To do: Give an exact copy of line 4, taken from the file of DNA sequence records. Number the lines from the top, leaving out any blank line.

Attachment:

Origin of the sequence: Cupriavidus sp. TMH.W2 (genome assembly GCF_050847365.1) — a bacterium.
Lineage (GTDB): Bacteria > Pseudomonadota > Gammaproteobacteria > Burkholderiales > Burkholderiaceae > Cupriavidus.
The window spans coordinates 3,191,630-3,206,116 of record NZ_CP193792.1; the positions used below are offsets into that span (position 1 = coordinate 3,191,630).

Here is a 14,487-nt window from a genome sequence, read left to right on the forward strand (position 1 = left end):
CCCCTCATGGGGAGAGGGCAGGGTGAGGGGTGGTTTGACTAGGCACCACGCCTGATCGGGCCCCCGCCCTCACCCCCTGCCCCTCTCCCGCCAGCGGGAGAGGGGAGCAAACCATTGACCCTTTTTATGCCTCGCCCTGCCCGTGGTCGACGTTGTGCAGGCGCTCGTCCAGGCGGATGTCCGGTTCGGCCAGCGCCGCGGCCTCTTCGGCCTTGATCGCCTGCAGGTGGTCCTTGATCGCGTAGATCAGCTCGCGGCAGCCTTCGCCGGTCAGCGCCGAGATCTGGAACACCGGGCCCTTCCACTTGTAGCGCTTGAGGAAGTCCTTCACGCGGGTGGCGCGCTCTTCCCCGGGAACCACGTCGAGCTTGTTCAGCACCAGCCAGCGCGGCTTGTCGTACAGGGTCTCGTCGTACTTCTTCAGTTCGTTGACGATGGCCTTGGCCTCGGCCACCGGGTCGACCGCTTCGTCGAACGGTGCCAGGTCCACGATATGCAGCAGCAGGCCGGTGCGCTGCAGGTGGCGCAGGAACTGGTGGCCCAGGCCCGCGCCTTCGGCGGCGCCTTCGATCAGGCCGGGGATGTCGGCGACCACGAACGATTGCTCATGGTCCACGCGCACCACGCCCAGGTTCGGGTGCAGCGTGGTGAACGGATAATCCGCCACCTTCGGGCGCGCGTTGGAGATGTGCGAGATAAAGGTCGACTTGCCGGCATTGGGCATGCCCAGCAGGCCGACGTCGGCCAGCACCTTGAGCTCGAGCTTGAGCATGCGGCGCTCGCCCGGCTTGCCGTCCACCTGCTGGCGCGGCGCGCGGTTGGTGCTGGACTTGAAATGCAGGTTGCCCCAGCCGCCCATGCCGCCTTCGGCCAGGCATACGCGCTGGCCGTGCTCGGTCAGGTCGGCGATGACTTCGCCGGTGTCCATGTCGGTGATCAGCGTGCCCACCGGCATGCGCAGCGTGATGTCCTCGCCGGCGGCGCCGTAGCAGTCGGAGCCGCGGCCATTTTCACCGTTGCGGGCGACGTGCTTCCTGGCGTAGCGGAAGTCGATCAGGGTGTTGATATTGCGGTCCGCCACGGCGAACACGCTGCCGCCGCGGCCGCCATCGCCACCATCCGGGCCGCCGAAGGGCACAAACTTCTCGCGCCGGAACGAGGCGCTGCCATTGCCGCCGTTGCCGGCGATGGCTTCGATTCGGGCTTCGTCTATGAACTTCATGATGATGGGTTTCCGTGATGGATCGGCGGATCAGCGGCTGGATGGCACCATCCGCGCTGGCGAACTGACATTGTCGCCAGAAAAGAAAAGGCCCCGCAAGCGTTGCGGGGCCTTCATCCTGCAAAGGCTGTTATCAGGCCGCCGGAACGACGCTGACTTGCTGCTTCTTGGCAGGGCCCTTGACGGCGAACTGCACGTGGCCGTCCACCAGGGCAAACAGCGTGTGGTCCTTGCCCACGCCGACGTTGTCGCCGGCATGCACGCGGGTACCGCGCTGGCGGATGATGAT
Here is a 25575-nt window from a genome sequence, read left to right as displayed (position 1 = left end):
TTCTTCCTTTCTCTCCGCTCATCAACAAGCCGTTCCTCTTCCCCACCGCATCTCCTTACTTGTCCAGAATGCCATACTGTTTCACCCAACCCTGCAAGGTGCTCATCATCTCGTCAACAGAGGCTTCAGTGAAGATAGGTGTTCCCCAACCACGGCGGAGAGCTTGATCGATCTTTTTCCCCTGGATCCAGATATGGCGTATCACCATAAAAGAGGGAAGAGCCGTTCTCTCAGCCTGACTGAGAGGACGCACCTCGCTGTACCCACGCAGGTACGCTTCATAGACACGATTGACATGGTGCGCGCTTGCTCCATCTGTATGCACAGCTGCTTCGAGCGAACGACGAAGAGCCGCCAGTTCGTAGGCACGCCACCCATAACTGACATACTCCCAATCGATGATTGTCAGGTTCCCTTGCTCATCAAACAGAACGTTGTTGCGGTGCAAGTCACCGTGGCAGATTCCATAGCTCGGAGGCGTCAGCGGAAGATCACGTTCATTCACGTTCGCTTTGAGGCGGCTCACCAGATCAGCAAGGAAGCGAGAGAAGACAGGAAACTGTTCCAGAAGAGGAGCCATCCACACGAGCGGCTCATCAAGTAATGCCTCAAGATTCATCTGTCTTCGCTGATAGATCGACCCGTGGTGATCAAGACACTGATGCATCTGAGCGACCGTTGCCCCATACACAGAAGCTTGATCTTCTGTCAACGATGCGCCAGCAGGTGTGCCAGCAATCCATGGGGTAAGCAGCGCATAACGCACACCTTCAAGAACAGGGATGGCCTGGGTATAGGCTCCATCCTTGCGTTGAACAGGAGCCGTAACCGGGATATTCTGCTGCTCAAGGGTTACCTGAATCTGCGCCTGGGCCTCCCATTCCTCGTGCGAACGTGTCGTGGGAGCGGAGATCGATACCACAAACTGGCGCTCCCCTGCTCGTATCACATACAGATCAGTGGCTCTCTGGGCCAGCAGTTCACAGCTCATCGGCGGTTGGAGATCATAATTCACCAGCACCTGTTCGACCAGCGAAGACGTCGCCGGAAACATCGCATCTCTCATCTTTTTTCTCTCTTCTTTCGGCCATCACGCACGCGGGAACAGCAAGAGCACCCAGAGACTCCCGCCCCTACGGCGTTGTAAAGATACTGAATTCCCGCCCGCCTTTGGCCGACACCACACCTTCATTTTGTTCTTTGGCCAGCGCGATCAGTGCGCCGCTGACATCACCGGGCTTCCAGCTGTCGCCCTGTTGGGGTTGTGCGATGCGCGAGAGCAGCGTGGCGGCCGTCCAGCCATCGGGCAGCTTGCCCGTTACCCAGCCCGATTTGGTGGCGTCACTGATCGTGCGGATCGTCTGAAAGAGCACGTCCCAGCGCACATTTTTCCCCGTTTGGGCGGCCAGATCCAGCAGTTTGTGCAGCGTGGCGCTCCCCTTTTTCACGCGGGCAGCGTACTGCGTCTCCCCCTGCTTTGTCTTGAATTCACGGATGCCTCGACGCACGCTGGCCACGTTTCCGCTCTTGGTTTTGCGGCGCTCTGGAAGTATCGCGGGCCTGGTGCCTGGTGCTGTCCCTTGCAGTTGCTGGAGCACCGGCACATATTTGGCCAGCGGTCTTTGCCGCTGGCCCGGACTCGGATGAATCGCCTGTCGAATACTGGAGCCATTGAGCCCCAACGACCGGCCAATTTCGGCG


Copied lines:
Here is a 14,487-nt window from a genome sequence, read left to right on the forward strand (position 1 = left end):